When Suhasini finally made it to the classroom of the second UKG section, after numerous aborted attempts, she found Tanmay in his familiar dour stance, a grim face looking at the floor, arms crossed between his chest and tummy, seated alone in the last row. The principal quietly made her way to the bench, and sat beside him for a brief while. Then she casually remarked, “Tanmay is angry with his mamma, isn’t it? I will go immediately to my office, call mamma over the telephone, and scold her. Join the other children in the class activity, while I do so. Let us show mamma, what an intelligent and good boy Tanmay is; shall we?”

Without waiting for the boy to respond, Suhasini made her way out of the classroom. The anticipated change in mood in the boy was not long in coming. He was soon seen joining his mates in making animal shapes from colored molding clay, the gloominess in his countenance replaced by an expression of abandon.

The moment the principal stepped out of the second UKG class, she was confronted by an alarmed assistant-aaya, Radha, a girl still in her teens, who reported that one of the students had hurt himself, and was bleeding very badly. It was an established fact that exaggeration was Radha’s indisputable forte, and a thematic joke with regular variations did the rounds among the school staff quite often. The current variant was that, if Radha says that a house was on fire, then a matchstick has been lit there.

Despite Radha being the news carrier, the possibility of a child being badly hurt was sufficiently disturbing, and called for immediate damage-control measures. Suhasini rushed to the office room, which also housed the first aid chest. A moment later, Abida stood at the doorway, completely blocking it with her frame, and holding aloft a hand of a boy in each of hers. There was hardly an emotion on the aaya’s face, while the boy sported a nonchalant grin. The scene was reminiscent of a typical scene from a period-film, where a pathetically puny looking hero is brought to the presence of the monarch by a menacingly brawny and expressionless guard. To add further color to this evocative setting were smears of blood on the face and clothing of the boy.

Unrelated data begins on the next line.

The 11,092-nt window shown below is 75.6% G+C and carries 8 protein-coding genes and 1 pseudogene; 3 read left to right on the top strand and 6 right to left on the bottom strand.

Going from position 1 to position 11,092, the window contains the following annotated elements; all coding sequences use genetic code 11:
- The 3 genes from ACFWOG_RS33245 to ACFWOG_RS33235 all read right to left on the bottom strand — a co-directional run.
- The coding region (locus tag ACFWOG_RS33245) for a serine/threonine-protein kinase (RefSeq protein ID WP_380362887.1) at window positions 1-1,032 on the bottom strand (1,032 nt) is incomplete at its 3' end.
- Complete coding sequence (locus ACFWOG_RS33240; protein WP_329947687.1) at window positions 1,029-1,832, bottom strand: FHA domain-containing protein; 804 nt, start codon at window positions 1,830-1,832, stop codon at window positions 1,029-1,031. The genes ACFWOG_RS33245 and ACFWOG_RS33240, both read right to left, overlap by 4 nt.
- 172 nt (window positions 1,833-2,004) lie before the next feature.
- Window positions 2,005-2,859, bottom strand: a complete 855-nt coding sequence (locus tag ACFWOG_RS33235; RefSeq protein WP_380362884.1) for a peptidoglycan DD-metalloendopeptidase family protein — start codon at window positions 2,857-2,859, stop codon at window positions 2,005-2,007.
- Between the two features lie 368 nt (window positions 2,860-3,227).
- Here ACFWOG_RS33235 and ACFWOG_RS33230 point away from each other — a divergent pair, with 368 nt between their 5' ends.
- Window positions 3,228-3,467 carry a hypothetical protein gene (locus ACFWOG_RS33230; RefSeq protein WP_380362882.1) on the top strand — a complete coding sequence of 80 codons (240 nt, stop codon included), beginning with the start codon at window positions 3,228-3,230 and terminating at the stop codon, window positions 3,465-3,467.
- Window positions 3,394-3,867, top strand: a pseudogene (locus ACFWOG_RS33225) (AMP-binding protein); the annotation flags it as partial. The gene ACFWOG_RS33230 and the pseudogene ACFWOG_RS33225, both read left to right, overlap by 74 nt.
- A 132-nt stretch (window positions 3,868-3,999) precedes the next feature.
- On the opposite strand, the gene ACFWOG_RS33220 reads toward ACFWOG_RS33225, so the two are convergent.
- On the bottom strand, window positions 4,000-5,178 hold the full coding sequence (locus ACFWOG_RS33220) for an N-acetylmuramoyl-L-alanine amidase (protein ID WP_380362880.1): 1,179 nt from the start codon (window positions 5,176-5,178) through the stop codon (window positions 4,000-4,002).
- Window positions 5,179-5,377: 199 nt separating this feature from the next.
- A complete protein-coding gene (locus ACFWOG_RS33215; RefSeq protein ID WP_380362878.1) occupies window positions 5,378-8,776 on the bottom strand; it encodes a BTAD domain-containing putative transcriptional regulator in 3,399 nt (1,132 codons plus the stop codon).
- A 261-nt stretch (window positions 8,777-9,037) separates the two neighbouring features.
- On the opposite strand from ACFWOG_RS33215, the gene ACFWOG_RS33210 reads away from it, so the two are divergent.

“What happened?” asked Suhasini with concern, taken in by the façade of a badly hurt boy.

“It is nothing, Suhasini ma’am! This monkey of a boy rummaged through the handbag of the teacher, while she was busy with the other children, helping them with their coloring work. He found her penknife, fidgeted with it, got it opened, and accidentally cut himself in his forefinger. Then he smeared himself all over with blood and asked the teacher, how his painting was. He is making a nuisance of himself too often, ma’am!”

The accusation was almost like a charge of sedition that the brawny guard in the film would have cast upon his undaunted prisoner.

This was not the first time that the boy, Vishaal, had gotten into situations like this. He was one of the “Hypers,” as the Balaranya teachers classified such children–ridiculously inquisitive, and unreasonably energetic. An incident-less day involving them was a rarity.

Suhasini examined the wound to reassure herself that it wasn’t a deep cut, then washed, applied medication, and bandaged it. Abida the Aaya took no part in that exercise. Unwittingly, she had become Vishaal’s pet target for his ceaseless pranks, and caused her consternation no end. She knew that she had to bear this persecution for two more years, and that certainly was not a comfortable thought. Such victimization was not new to her. There had been many “hypers” in her thirty-year service, who had besieged her rustic, but considerate heart. But it did hurt every time there was an unreasonable assault, even if it was from innocent little imps like Vishaal.

The principal's next destination on her morning rounds was one of the two LKG classes. She heard one of her favorite nursery rhymes being sung by the class teacher, as she neared the door, and her hands involuntarily broke into rhythmic clapping, keeping with the beat. Entering the class, she began singing too, primarily with the intention of keeping up the tempo of the situation that would otherwise have been disturbed.

Come to us, fairy sweet,

From your home yonder;

How are you so nice and cute?

We always do ponder.

When someone is rude and curt,

Making us so cross and hurt.

Soothe us, if we were to cry,

Soaring like a butterfly.

Come to us, fairy sweet,

From your home yonder;